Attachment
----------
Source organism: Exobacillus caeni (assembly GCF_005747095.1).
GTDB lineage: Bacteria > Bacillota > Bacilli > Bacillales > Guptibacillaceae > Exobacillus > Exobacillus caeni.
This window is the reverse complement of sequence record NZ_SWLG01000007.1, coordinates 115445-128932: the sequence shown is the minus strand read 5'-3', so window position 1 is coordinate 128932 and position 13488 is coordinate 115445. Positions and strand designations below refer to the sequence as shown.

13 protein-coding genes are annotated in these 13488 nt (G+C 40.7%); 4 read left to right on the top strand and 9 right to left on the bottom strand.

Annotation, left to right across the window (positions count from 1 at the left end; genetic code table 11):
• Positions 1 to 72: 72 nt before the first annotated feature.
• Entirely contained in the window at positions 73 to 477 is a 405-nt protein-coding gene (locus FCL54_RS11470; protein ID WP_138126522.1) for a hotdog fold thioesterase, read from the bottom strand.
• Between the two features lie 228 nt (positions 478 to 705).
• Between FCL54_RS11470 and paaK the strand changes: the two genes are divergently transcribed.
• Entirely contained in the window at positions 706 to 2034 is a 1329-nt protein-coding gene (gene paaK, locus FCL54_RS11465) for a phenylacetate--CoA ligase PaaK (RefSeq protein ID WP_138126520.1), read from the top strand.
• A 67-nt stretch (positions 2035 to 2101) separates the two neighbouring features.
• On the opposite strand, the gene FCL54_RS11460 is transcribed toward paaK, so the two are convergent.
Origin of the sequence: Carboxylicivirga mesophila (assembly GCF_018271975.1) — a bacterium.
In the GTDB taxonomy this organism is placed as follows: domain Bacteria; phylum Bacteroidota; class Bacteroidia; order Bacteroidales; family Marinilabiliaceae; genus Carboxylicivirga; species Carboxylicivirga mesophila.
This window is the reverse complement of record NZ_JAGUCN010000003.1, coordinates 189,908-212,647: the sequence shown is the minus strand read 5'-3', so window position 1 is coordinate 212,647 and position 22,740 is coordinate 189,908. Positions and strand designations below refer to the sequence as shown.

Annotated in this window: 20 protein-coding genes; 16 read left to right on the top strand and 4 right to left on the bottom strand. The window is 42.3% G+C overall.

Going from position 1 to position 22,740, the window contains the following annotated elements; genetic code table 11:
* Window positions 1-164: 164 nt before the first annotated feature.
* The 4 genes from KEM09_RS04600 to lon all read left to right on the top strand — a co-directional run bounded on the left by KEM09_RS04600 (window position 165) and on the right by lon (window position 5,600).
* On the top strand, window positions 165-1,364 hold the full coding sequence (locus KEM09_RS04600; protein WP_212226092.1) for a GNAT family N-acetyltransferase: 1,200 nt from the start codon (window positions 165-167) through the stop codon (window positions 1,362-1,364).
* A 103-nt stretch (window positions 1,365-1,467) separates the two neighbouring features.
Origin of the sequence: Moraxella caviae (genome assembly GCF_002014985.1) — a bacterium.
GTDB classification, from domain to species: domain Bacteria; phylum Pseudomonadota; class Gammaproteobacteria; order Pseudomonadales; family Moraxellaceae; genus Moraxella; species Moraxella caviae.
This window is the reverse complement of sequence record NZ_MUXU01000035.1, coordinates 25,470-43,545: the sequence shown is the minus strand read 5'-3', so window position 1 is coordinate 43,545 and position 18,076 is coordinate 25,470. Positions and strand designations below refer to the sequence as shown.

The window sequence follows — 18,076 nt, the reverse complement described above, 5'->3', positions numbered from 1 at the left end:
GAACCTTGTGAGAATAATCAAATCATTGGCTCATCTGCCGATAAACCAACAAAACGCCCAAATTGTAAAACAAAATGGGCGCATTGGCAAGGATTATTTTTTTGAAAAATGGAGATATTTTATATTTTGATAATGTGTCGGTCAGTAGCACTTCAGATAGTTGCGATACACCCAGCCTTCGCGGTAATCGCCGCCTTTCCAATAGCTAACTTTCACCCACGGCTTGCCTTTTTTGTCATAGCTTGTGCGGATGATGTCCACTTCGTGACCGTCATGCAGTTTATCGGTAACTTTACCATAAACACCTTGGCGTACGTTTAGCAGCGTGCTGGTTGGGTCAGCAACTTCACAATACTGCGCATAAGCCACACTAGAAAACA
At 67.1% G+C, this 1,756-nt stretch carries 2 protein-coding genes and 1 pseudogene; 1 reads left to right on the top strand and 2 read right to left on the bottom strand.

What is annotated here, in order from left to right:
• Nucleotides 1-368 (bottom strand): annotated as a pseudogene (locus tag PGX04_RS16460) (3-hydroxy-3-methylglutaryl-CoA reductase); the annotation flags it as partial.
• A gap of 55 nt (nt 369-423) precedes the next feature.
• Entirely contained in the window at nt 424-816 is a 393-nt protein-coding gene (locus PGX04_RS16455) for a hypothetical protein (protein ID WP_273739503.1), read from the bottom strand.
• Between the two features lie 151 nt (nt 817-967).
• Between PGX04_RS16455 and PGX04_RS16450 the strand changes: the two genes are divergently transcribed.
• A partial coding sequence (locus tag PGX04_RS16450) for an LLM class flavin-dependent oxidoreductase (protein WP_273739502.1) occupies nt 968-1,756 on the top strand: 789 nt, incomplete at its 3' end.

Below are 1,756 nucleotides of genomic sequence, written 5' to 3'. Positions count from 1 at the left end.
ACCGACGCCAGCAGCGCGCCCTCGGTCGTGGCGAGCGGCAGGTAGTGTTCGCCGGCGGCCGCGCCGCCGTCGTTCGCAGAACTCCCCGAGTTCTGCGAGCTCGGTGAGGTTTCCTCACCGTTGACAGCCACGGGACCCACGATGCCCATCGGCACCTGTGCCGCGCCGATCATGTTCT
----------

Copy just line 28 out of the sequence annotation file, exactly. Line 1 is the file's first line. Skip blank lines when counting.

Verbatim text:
What is annotated here, in order from left to right: